Previous Post A Policeman’s Nest (Part 2)
I was pretty happy at work for the next 8 years. I moved around to different departments but essentially I just moved furniture from room to room, I never really left the house. Sure I had my days where I thought I would be better off mowing lawns but the thought of no human company and the smell of petrol didn’t really do it for me. I was a company guy and I thrived on the security of the police. As a good friend once said to me “Mike your biggest problem is getting your head around leaving the police, you have been in it too long”. He maybe right but I’m not sure that is a bad thing, I’m just wired differently.
During those eight years working in South Auckland I had a great time and made some good mates. I was involved in some good work and I enjoyed my time. I had the luxury of going to Bali for two weeks and working with the AFP on the bombing. In 2006 I then went to the Solomon Islands for 4 months. Anybody looking at what was happening to me would have thought I had a great job…and I did. What I was doing though was slowly continuing the drama in another sphere of my life. It was like I was sabotaging something because I couldn’t have good things going on in my life, that’s not what is supposed to happen to me. I’m a pessimist and its engrained into my subconscious so badly that it tends to dictate what happens to the point where I make every effort to de-rail the train when it’s heading in the right direction.
When I was in the Solomon Islands in 2006 I trained my arse off. I use to run around the perimeter of our compound in the middle of the day in 35 degree heat so I could get fit and lose weight. I lost a heap and at one stage I thought I could see what was left of my six-pack stomach. I was in a good space…well so I thought….Four months into a 6 month stint I was playing mixed netball against the Australians and landed awkwardly after jumping for a ball. Didn’t think anything of it at the time but at 1am the next morning I woke with excruciating pain down my right arm and I couldn’t move. I spent the next 5 days in the compound hospital as they attempted to get control of the pain. They couldn’t do anything for me and so I was evacuated back to New Zealand where I spent another 5 days in North Shore Hospital where I was told that I had slipped two discs in my neck and they were pushing on my nerves. I opted against surgery and managed the pain for the next few months with copious amounts of drugs and a splattering of alcohol. My subconscious got the better of me over the next few months because it sent me back to a negative space…why….because I split from my first wife, left my family and ended up back in hospital having my neck fused and walking around in a neck brace for 10 weeks…..nothing like self-destruction !!!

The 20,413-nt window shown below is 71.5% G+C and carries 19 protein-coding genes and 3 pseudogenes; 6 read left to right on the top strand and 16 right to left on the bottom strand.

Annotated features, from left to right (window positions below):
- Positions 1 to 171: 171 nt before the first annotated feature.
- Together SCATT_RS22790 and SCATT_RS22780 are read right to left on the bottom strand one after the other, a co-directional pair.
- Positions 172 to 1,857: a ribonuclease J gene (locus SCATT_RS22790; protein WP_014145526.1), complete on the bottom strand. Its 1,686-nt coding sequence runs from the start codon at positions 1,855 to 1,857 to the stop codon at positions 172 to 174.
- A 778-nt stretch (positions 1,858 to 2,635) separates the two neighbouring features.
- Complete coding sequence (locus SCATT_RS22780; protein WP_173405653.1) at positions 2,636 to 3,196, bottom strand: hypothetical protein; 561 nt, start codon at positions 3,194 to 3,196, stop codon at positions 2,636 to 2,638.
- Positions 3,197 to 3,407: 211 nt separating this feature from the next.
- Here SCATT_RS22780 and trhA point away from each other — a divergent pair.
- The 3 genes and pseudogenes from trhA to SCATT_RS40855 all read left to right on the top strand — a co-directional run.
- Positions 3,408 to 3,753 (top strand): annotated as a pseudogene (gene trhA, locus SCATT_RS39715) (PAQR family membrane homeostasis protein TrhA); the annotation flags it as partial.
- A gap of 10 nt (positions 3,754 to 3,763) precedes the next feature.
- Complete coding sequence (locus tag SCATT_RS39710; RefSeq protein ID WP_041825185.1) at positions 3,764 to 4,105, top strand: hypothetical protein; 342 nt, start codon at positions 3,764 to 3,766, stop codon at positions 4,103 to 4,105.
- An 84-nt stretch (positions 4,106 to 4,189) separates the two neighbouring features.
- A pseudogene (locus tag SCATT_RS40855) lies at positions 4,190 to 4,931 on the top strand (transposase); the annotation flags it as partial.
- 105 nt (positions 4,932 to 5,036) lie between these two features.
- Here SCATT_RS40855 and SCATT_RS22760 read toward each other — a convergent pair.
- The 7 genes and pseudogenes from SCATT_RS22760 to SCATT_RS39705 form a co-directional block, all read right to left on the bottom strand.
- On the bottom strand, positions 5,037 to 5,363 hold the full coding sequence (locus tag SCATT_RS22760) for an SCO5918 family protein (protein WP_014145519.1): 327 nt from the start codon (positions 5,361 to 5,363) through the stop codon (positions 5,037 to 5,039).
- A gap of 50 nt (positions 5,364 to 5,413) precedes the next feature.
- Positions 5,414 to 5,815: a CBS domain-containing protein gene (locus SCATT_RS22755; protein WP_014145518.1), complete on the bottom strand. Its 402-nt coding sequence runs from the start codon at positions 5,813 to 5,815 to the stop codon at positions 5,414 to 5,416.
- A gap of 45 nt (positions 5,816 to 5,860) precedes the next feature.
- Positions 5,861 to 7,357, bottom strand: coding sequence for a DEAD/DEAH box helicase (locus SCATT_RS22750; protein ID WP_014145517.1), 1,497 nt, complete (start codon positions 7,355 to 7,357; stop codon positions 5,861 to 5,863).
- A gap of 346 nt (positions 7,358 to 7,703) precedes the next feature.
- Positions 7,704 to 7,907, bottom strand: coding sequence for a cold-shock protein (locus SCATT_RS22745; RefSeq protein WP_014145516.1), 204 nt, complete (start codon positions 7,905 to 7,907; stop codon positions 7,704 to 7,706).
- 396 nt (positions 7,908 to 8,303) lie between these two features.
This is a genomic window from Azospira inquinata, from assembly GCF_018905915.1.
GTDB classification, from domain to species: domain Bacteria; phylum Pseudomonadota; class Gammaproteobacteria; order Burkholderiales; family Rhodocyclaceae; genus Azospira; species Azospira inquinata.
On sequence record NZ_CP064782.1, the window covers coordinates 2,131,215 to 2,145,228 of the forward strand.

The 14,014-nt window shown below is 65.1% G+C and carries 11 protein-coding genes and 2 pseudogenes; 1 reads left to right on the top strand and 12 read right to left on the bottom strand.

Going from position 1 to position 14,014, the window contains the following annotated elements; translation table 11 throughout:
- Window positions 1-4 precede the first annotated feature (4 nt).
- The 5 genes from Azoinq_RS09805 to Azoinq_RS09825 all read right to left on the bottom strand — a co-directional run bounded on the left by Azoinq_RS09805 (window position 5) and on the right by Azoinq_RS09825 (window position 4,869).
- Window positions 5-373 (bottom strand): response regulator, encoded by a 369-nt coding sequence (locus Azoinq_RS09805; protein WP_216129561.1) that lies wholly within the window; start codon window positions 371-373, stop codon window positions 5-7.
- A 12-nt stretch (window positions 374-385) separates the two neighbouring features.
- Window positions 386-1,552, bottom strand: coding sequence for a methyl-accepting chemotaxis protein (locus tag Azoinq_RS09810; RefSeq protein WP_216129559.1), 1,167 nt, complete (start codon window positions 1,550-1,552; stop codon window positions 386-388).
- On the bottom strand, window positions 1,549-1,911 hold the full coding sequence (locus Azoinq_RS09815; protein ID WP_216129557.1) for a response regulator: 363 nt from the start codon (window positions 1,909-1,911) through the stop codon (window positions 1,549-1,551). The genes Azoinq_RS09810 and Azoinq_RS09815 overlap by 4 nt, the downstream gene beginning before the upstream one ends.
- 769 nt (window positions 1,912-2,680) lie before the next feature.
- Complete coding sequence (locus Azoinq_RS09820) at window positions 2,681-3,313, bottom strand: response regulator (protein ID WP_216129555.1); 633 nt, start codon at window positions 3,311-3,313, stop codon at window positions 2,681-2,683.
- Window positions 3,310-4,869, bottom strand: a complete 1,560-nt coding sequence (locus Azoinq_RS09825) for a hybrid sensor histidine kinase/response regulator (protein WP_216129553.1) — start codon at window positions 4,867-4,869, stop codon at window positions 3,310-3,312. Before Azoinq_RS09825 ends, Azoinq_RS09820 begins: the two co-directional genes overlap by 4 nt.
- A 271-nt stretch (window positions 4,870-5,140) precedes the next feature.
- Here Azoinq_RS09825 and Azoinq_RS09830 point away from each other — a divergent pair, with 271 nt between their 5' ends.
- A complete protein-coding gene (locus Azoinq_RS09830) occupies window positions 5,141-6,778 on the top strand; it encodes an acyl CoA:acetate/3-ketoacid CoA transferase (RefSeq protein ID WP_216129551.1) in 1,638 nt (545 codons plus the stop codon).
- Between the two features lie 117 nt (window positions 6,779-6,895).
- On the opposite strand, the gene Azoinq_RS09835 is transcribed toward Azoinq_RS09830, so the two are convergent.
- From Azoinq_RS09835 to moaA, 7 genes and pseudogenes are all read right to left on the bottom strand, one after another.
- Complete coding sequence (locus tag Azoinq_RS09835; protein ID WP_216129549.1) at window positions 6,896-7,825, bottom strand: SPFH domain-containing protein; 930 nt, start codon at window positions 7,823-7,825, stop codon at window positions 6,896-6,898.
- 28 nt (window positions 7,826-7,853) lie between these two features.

You see I’m a half empty kinda guy….I think I always have been. I think it’s from my up-bringing as I was always afraid to make a mistake because mistakes meant some form of punishment. As a young lad I never looked at mistakes as a learning, it never crossed my mind that mistakes were lives way of teaching you lessons so that we learnt from them and developed as people. I was always worried about the repercussions because those repercussions could be physical and mental…it dosn’t really matter what those repercussions were but the point is that my fear of them mean’t I was reluctant to take risks or challenge myself for fear of looking like an idiot or getting punished. Those thought patterns followed me through my life to the point where if the glass was getting full of good things I would start drinking it and then spit it out through negative words and subconscious thoughts that eventually drove me back to where I thought my position in life should be. I never did it intentionally but my background, up-bringing and lessons in life had left well-worn lines that were embedded in my brain to the point that getting out of those tram tracks never happened until I hit rock-bottom in 2016. (See Ouch….Finally).
Leaving my wife and family in 2007 was a pretty traumatic event for me. My daughters were of an age where they knew what was going on but I didn’t really feel I offered them an explanation at the time. I left in anger and stormed off and to this day still can’t remember if I ever sat down with them to explain my decision. Things happen in life for a reason and I made that decision and I deserved everything I got as a result of it. My life changed after that and for a few months everything was a bit of a blur as I tried to get some semblance of order back into my personal life. That order came in the form of Katrina…..
Categories: My Story 2016